Thursday, June 21, 2012

Hot Flash Cafe, I Knew Ye Well...Or Not.

I just spent a few minutes looking at the last few entries of “Hot Flash Café.”  Sixty-two essays written over the course of four years, inspired by the trials and errors of my short-but-way-not-short-enough tenure as a restaurant owner.  Pretty damned passable essays, as a matter of fact.  I’m surprised by how decent the writing is.  Given that most of the time during those years my batteries were depleted to about 15% of full power. 

But, the thing is, it’s like reading about someone else’s life.  That five years was such a…time out of time.  It was really like no other part of the rest of my life.  Though I thought that all I had done, career-wise, had led up to it…I was lost, clueless and completely unprepared from Day One.   And once it was over, I wasted no time putting it in the past.   Like a particularly grueling course of study…or a prison sentence.  When you get to the end of something like that, it seems you run as fast as your little legs can carry you to put distance between you and it.  At least I did.

So when I take a few moments to revisit the whole thing, what I feel most is a kind of disbelief that I spent years in that situation…and not that long ago.  I (evidently) went into it with nothing, and brought nothing away from it.  Just…wasted time.  Honestly.  I sometimes wish I could ask for a “do-over.”  As it is, it looks like I’ve decided to just cut those years out of my life and bury them in a hole in the back yard.  And am attempting to solder together the neatly cut ends to form a more-or-less seamless transition between 2006 and 2011.

But the ends don’t…quite…reach…

Saturday, June 16, 2012

Ten Minutes: Clearing Things Up

I realize the things I’ve been writing about my marriage make it appear as if I have packed my bags, hired a lawyer and am just waiting for the right moment to whisk out the door. Let me assure anybody who cares that this is not the case. The marriage is definitely in a new stage. We’re able to sit in the same room together without clawing the walls (or each other.) We can join forces on small projects without screaming at each other. It might even be said that we are beginning to enjoy each other’s company again. Baby steps, to be sure…but it feels like we’ve come miles from where we were a year ago.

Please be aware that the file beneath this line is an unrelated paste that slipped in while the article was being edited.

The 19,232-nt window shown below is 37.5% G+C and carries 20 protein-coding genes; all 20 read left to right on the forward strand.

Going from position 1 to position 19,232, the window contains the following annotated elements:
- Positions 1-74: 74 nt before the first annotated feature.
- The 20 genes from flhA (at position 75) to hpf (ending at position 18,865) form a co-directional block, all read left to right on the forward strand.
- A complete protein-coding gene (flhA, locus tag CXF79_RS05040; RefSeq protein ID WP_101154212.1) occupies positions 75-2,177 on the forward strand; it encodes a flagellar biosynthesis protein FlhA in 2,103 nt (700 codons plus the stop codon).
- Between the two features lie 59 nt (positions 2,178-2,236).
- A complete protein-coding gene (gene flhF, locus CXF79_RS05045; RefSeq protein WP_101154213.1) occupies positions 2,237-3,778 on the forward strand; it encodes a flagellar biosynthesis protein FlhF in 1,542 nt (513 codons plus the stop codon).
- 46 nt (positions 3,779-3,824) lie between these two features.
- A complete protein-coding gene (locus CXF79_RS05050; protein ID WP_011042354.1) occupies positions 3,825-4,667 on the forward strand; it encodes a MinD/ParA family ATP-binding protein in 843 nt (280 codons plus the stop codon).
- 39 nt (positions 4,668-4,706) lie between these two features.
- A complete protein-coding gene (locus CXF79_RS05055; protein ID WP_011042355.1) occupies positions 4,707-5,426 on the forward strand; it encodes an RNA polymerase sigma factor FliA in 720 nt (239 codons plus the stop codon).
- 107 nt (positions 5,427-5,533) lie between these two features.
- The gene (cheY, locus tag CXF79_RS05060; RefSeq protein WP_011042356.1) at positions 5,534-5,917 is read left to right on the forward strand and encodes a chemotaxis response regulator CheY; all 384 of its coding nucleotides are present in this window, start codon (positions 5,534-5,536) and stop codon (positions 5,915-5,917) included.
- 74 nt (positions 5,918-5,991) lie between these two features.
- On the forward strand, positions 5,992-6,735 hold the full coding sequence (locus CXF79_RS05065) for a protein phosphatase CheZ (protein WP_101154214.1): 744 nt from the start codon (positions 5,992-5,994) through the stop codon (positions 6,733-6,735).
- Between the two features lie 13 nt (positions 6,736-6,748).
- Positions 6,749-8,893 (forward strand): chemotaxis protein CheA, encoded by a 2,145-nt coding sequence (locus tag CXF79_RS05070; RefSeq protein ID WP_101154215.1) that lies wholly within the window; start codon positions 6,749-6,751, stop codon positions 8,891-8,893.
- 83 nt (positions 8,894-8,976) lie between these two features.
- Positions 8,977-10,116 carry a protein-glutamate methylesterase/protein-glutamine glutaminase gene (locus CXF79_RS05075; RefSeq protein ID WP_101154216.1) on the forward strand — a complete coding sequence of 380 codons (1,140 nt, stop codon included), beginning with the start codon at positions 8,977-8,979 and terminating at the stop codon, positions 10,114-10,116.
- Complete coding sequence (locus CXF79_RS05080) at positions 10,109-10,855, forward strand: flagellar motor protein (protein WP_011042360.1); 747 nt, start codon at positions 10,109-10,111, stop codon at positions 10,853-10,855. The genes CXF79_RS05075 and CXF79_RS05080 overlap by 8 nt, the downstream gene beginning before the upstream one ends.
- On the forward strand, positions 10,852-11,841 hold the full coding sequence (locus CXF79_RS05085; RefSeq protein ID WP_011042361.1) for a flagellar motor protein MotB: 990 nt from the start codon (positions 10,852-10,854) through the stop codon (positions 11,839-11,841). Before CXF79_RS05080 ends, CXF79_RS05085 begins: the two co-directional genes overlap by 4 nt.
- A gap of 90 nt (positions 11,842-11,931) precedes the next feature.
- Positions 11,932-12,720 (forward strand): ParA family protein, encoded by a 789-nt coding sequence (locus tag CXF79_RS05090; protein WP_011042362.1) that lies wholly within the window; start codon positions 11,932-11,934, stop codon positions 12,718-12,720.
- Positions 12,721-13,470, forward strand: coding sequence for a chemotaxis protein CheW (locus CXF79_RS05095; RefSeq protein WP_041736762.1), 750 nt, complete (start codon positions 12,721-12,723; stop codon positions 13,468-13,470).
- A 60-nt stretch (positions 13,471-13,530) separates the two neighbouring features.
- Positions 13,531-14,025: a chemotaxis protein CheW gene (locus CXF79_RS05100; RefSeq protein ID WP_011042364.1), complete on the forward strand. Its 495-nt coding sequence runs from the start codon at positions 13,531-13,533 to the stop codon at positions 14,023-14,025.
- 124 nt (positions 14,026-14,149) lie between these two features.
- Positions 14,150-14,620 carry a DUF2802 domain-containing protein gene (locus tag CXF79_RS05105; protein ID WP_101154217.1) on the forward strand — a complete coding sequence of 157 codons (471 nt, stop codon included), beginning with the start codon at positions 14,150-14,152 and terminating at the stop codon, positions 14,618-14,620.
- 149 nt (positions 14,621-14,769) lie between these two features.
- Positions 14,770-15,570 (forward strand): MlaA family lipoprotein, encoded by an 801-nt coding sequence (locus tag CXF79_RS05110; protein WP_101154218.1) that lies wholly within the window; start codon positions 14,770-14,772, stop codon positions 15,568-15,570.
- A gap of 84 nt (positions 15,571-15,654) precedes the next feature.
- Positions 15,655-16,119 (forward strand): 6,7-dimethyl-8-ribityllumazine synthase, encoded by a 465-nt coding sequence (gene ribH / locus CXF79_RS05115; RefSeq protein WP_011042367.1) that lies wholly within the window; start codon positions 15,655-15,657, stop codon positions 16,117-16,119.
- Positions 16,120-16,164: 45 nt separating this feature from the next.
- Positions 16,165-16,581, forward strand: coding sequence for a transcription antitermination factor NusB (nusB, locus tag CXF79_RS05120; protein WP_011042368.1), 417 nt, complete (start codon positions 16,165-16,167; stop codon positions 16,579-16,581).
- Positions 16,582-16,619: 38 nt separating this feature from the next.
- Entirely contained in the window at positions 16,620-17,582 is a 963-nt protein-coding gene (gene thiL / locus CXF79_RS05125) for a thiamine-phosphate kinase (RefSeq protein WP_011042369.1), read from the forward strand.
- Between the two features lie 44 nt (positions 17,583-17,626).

It must be said that much of the forward movement has taken place between the bones of my own skull. Even as much of the previous years of turbulence originated in that same place. I won’t claim sole responsibility for all the ill that befell my marriage as a result of our ill-fated conscription into the ranks of small business owners. But I will concede that the constant state of frustration, exhaustion and over-matched-ness in which I existed for most of five years produced plenty of negative fallout, most of which fell upon the person in my nearest emotional proximity—the husband.

It’s really no surprise that after a while he chose NOT to be the person in my nearest emotional proximity. It would have been ever so nice if he stuck courageously by my side, patted my hand and held me up as I floundered; but my life is not a $6 romance novel. The fact is, I’m prickly under normal circumstances. The café turned my prickles into poison-dipped arrows. Who can blame him for running away? If the situations were reversed, I’m not sure I wouldn’t have done the same.

Once the café was over, and I began to have my wits about me again, I attempted to get down to the business of removing those poison-tipped arrows. What I discovered was that they were firmly stuck in a layer of ice that encased my heart. Seems that as a defense mechanism against five years of assaults on my more tender sensibilities, I became adept at wielding a sort of emotional ice blast.  If something became too painful, I would take aim and freeze it out. Even with what I thought was my surgical precision with the thing, eventually there was nothing left but ice.

Honestly, I thought the ice would melt of its own accord. And I suppose it would have, if I wanted to wait a decade or two. Once I recovered enough brain power to understand this, and enough strength to hold an ice-pick, I realized my “job” for the foreseeable future was going to be to actively hack away at that monstrous frozen block. I haven’t been very good or steadfast at this task, and it hasn’t been easy. Because the layers seem to be made of different substances, some of which become corrosive when they thaw. Once I had hacked through the layer of cold, hard failure, I struck a vein of hurt and resentment. And I’ve just about had to call out the haz-mat crew to get rid of that one.

So when some of that bad stuff splashes back on me, I come here and write about it. Unfortunately, it all makes my life sound very dramatic and end-of-the-world-ish. But that’s not the entire picture, and I thought it might be a good thing to come here and try and give a more well-rounded view of what is happening, in case anyone is wondering.